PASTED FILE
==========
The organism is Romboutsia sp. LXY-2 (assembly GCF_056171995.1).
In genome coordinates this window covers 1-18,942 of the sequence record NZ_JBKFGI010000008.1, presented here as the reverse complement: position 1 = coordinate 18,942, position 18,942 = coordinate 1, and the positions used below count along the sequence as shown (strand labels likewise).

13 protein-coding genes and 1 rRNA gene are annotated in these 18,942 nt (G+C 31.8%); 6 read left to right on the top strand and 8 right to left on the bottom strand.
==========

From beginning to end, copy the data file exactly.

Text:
The organism is Romboutsia sp. LXY-2 (assembly GCF_056171995.1).
In genome coordinates this window covers 1-18,942 of the sequence record NZ_JBKFGI010000008.1, presented here as the reverse complement: position 1 = coordinate 18,942, position 18,942 = coordinate 1, and the positions used below count along the sequence as shown (strand labels likewise).

13 protein-coding genes and 1 rRNA gene are annotated in these 18,942 nt (G+C 31.8%); 6 read left to right on the top strand and 8 right to left on the bottom strand.